New Offshore Infrastructure

Sub Title : New threats and challenges will require well considered security mechanisms

Issues Details : Vol 17 Issue 2 May – Jun 2023

Author : Dr Vijay Sakhuja, Former Director, National Maritime Foundation

Page No. : 48

Category : Geostrategy

: May 27, 2023

India’s march to develop and harness the potential of Blue Economy in a sustainable manner has already begun. The density of offshore digital, energy and potable water infrastructure (platforms, pipelines, cables and the associated systems) will keep increasing in and around coastal areas. This will pose new threats and challenges which would require well considered security mechanisms

Nearly a decade and half ago the Lashkar-e-Taiba, an Islamist terrorist organisation from Pakistan, carried out a maritime terror attack in Mumbai in India. As many as 175 people including nine terrorists were killed and more than 300 people wounded. The attacks had exposed the porous nature of India’s coastline as also demonstrated the reality of terrorism “from the sea”. Post-Mumbai terror attacks, the Indian government announced a slew of measures (organisational, operational and infrastructure) to enhance maritime domain awareness and security-defence of the coastal areas and related air space. Since then, the Indian Navy is entrusted with the responsibility of the overall maritime security of the country and the Naval Commanders-in-Chief  designated as

Cs-in-C of Coastal Defence. The Indian Coast Guard is designated as the authority responsible for coastal security in territorial waters, including areas to be patrolled by Coastal Police.

At the operational level, between 2011 and 2021, the Indian Navy and Coast Guard have conducted more than 300 coastal security exercises. Among these, Exercise Sagar Kavach is conducted every six months to check the coastal security mechanism and validate SOPs. Similarly, Exercise Sea Vigil aims at creating greater synergy between coastal defence and coastal security. It is evident from the above operational exercises that the focus of Indian Navy, the Coast Guard and the Marine Police is on security of the 7516 kilometers of the Indian coast and prevent any intrusion by an enemy or a non-state actor such as the Lashkar-e-Taiba.

At another level, the Indian coast is home to offshore infrastructure such as offshore energy exploration and production platforms that are within country’s Exclusive Economic Zones. These come under the purview of Offshore Development Area (ODA) security and the Flag Officer Defence Advisory Group (FODAG) is responsible for planning and advising the Navy and ONGC on the security and defence of offshore oil and gas installations off Maharashtra and Gujarat coasts.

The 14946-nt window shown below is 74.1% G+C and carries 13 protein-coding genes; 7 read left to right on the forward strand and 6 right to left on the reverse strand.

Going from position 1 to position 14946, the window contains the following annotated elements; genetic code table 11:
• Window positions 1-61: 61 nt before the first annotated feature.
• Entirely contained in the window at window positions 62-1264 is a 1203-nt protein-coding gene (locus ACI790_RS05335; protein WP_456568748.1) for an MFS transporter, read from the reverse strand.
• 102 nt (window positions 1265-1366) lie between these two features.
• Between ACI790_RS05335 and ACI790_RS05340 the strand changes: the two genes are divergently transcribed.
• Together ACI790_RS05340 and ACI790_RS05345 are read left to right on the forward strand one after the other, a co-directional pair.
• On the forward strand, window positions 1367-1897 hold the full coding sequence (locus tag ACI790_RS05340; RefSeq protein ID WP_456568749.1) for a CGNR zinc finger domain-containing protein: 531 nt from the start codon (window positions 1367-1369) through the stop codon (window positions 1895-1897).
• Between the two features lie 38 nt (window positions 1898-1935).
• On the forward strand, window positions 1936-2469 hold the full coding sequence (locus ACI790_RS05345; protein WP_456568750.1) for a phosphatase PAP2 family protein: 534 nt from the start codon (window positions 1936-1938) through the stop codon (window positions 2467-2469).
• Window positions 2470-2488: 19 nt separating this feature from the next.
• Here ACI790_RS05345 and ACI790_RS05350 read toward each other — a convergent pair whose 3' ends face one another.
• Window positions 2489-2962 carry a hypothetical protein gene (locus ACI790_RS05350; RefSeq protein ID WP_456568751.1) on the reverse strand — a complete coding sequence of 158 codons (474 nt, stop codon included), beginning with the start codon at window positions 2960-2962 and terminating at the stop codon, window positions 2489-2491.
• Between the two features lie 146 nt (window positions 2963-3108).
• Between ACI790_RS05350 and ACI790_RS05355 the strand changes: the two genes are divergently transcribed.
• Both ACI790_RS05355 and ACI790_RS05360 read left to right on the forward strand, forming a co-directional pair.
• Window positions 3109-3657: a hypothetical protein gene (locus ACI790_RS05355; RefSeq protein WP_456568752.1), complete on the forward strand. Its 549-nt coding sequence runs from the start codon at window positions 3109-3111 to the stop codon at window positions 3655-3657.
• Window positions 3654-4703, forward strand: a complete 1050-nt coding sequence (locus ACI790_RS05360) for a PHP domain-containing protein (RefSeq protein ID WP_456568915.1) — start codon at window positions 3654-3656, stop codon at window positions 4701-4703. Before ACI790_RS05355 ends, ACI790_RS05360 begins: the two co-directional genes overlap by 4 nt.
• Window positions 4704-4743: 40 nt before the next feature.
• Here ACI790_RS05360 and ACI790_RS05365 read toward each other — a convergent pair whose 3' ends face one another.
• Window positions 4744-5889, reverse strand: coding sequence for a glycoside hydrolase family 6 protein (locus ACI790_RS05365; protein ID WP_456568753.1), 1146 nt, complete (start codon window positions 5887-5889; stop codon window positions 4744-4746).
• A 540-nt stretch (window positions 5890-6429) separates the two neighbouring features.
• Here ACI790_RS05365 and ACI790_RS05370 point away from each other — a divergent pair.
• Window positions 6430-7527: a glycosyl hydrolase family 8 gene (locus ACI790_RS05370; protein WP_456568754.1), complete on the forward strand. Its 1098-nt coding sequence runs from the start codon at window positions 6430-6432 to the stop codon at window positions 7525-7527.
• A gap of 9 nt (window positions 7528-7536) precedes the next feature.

Since 2011, a Chain of Static Sensors (CSS) consisting of 46 radar (X band and S-band) stations has been set up for monitoring and surveillance of the coast. These are capable of tracking small fishing vessels as also used for VTS (Vessel Traffic Management Services) applications and harbour security purposes.

The IMO mandated international maritime security requirements such as the Automatic Identification System (AIS) and Long Range Identification and Tracking (LRIT) systems for ships provide for identification and tracking of ships to enhance security of shipping and for the purposes of safety and marine environment protection.

The above maritime security mechanisms have proven robust; however newer challenges are emerging for the maritime security and law enforcement agencies. There are at least four offshore (on the surface and underwater) infrastructures that merit attention.

Fiber Optic Cables

The global trends in digital connectivity are the catalyst for the growing number of fiber optic cables that crisscross the ocean floors connecting billions of people through smart systems and devices. According to, as of January 2023, there were 5.16 billion internet users worldwide, which is 64.4 percent of the global population. Similarly, the current number of internet of things (IoT) platforms is assessed at 400 and the IoT devices will increase by 18% to 14.4 billion in 2023, 27 billion by 2025, and 29.4 billion IoT devices by 2030. This will involve gigantic data (generated-shared) in zettabytes (ZB) and in the long run in yotobytes (YB), and stored in special central and compacted storage spaces called Data Centres.

These Data Centres are now being positioned underwater closer to the shores that offer cheap power sources to make it more affordable. For instance, in Singapore, Keppel Data Centres and Toll Group plan to install a floating data centre at the Loyang Offshore Supply Base. It is expected to be ‘environmentally-friendly and resource-efficient’ and would use seawater for cooling. Another important consideration for underwater location is that fiber networks should be near the end-user to reduce latency.

Both data cables and data storages are prone to espionage, underwater attacks by saboteurs, damage due to underwater movement of tectonic plates, commercial fishing and anchoring, and marine life like sharks are known to gnaw the data cables. These can cause disruptions and “on average, there are over a hundred breaks of submarine cables every year, caused in general by the fishing boats that pull the anchors. It is difficult to measure intentional attacks”.